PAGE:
If you're a developer, don't get your hopes up though. Regardless of the benefits, I doubt getting manager support for peer promises will be easy. It requires managers to recognize that they don't share the same respect from developers that other other developers do. I can't recall any managers willing to do that.
Thanks to the very limited support for folding (compacting a text area to increase the overview of a large file) in the text editor I normally use (UltraEdit), I've been giving the open source VIM editor a spin.
Boy is this different. VIM is an improved version of the Unix VI editor and comes with all the obscurity and power you would expect. Most importantly, the folding capabilities in the new version 6 are really nice. You can operate with multiple levels of folding, add new lines to existing folds, open and close multiple folds at a time and everything else you ever wanted folding to do.
Whoever, as stated the incredible power of VIM comes with a hefty price of obscurity. There seems to be literally hundreds of hotkey short cuts and everything behaves a lot different from what you as a Windows user would expect. The investment required to learn this would normally have me bailing in no time, but I'm sticking through it.
Learning VIM doesn't seem like such hard work if you're thinking of it as an expansion of your horizon (learning a radically different interface from what you're used to). And you get the ability to command an extremely powerful editor to show for it when you're done.
I just had a really nice lunch talk with my favorite discussion partner of the moment about the effects of legislation and personal choice. I'm actually in the process of changing my position on both (or actually it's somewhat the same) issues from a pragmative stance to a more idealistic approach. It feels good. More specific loud thinking will follow shortly.
If growing up means accepting a certain identity mask, as in choosing a single self-image, deliberatly or by course of action, and sticking to it for good, I really don't want to grow up. People who've been wearing the same mask for a long time tend to be unable to imagine it being another color or size, which makes it very hard to accept any kind of change in character or display any inconsistency in the choices they make.
Once you stop accepting identity changes your ability to remain open-minded and learn new things is on the fast track to exstinction. Take a look at your parents. When was the last time they ever truely tried something new, changed the way they live or demonstrated any signs of new insight? I certainly have a hard time remembering any such episode, and I doubt that my parents are particularly exceptional in this case.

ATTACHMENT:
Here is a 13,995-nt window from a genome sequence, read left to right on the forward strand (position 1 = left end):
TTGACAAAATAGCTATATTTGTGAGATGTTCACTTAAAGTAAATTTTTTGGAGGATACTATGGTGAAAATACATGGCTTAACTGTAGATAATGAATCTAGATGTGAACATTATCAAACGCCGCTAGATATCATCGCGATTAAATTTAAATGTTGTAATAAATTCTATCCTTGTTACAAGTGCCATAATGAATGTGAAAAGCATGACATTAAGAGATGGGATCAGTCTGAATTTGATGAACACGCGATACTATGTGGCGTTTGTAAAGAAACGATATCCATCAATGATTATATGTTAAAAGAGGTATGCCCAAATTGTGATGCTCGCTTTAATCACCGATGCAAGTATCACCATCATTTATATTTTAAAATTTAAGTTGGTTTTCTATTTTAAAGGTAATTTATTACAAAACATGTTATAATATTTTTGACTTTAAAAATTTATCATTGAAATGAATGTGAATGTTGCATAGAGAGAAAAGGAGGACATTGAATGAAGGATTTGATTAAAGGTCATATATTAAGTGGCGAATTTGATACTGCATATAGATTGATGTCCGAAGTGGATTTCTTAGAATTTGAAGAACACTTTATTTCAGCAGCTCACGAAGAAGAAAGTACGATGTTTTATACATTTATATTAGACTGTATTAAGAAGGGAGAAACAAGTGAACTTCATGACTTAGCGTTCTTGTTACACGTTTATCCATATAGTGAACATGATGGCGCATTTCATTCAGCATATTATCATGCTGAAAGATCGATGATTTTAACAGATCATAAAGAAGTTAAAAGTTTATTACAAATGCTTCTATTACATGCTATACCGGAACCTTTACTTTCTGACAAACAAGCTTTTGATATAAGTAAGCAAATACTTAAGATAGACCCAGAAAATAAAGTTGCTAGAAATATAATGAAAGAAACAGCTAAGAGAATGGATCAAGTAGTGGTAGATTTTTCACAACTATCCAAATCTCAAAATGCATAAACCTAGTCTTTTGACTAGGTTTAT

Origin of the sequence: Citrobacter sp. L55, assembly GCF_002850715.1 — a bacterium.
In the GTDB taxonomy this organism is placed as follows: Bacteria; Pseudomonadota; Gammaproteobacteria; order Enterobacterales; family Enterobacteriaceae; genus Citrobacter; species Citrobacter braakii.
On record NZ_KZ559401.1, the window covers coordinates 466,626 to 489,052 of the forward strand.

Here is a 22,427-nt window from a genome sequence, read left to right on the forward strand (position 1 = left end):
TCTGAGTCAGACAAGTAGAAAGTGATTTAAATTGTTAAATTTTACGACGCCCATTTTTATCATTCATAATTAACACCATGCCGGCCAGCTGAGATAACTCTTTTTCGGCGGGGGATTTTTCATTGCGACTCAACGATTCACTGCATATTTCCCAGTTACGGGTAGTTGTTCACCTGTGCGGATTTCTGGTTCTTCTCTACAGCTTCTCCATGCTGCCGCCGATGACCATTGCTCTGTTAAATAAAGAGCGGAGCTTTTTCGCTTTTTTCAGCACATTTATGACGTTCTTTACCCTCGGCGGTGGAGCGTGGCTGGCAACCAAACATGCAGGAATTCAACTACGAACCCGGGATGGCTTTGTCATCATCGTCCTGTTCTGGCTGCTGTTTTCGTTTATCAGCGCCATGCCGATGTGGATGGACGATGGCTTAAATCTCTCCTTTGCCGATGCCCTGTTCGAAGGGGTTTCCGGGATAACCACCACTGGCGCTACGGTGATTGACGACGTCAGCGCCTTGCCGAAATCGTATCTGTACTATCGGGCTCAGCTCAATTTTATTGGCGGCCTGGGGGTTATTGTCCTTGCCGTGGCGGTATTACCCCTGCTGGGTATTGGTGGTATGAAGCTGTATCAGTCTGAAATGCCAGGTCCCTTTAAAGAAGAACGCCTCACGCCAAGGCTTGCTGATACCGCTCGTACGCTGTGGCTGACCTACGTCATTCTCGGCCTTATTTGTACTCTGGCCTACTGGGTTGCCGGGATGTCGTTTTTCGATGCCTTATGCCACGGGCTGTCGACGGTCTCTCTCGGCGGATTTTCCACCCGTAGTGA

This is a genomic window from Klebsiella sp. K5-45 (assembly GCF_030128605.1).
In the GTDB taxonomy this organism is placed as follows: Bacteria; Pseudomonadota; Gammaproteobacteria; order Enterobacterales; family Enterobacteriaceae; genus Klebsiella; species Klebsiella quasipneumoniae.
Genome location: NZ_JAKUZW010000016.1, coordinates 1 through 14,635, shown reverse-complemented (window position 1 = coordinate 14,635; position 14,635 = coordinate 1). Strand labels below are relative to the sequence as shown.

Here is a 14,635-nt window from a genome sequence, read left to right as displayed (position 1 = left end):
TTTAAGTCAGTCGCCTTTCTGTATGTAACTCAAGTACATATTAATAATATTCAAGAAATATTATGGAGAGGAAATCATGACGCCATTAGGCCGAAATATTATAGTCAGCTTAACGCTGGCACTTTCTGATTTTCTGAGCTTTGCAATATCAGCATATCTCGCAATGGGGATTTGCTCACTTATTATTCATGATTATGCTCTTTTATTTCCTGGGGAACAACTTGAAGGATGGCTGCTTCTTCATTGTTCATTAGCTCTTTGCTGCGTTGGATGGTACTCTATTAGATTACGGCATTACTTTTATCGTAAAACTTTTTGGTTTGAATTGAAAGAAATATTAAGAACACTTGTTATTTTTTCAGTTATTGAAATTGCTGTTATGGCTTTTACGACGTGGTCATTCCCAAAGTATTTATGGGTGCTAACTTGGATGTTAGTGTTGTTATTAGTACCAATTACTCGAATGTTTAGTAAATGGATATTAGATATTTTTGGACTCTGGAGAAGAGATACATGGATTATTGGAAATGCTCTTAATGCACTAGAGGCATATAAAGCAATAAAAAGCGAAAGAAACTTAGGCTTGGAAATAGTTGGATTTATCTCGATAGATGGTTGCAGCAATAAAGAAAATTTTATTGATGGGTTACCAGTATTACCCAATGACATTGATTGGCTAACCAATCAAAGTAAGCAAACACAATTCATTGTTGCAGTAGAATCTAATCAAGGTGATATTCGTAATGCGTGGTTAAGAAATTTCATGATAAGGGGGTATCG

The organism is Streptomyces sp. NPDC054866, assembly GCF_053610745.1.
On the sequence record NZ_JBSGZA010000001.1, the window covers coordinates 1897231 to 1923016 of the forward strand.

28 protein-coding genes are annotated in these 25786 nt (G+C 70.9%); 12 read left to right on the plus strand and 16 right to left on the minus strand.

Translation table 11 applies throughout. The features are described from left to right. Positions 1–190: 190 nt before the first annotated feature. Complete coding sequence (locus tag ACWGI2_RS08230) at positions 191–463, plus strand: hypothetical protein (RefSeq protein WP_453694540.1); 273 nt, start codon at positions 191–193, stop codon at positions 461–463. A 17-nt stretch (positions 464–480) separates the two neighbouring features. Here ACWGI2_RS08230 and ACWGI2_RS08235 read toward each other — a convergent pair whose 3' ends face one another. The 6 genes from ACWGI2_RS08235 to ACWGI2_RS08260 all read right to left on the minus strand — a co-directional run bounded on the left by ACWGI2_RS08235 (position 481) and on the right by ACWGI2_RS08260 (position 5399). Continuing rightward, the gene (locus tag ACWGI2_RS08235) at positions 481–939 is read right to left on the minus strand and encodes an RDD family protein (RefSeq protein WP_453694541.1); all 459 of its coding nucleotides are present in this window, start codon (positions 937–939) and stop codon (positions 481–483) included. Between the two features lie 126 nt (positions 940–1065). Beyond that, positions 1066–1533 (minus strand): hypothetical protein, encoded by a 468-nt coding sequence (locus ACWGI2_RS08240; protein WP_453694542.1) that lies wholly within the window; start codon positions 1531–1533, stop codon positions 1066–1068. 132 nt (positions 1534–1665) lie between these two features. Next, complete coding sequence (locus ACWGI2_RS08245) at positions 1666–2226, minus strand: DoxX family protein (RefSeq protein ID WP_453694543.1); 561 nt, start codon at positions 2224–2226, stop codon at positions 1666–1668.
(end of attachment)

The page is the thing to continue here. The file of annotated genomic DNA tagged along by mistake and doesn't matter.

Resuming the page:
While thinking about this I did a freightening discovery: I don't even have to look as far as to my parents to see the negative effects of living life according to an unwielding mask. It's visible all around me in friends and co-workers who're unable to learn or show weakness out of fear of the disobeying the mask.
Out of all the people I know, the most interesting and inspiring are without a doubt those most willing accept change and unafraid of letting their identity evolve, regardless of whether it exposes their weaknesses or not.
I aspire to live like that; To let my personality keep changing and never becoming a slave of the identity mask.
Skipping words I didn't understand was how I read online for a long time. The thinking went that getting the meaning of a sentence was good enough, as it was too cumbersome to look up something up and it would disrupt my reading if I did.
No more, thanks to an Greymatter-inspired addition to my right click menu in the browser. Besides having the usual choice of copying, deleting, undoing, etc. I now have a "Look up in dictionary" option, which on selection will open a new small window with an explanation of the selected word(s) from Merriam-Webster. It requires a minimum of fuss to initiate and I have my explanation in no time.
With this new right click-wonder looking up unfamiliar words is growing into second nature resulting in increased text understanding and vocabulary. I've created right click-wonders for looking stuff up in the Merriam-Webster dictionary and thesaurus and for searching Google. As a bonus I've also created a set for bookmarklets to go with them for looking up words you enter yourself.
Enrich your browser with these tools.
That's why we have to educate our customers that browser compatibility in this imperfect world is an expensive wish. And I wonder how many customers are really that concerned about shafting the small procentage of potential users who uses an arcane browser if it means they have to pay twice or thrice as much for the solution.
I wish I didn't need to get 8-9 hours of sleep every night, but sadly I do. That is if I wish to get any enjoyment out of the hours in the following day. I've come to terms with that because I value the quality of hours while I'm awake. What good does two hours extra a day if it signaficantly lowers the quality of the rest of the hours?
I'm paying for not following this simple truth right now. Only getting some 6 ½ hours of sleep last night (that's all it takes) have left me yawrning already . I feel like doing nothing. I feel like subjecting myself to bad television. Luckily I've been putting up a good fight against that last sin, but how long will it last?
Lesson relearned: Treasure the waken hours. Don't dilute their quality by adding more. It's going to cost you.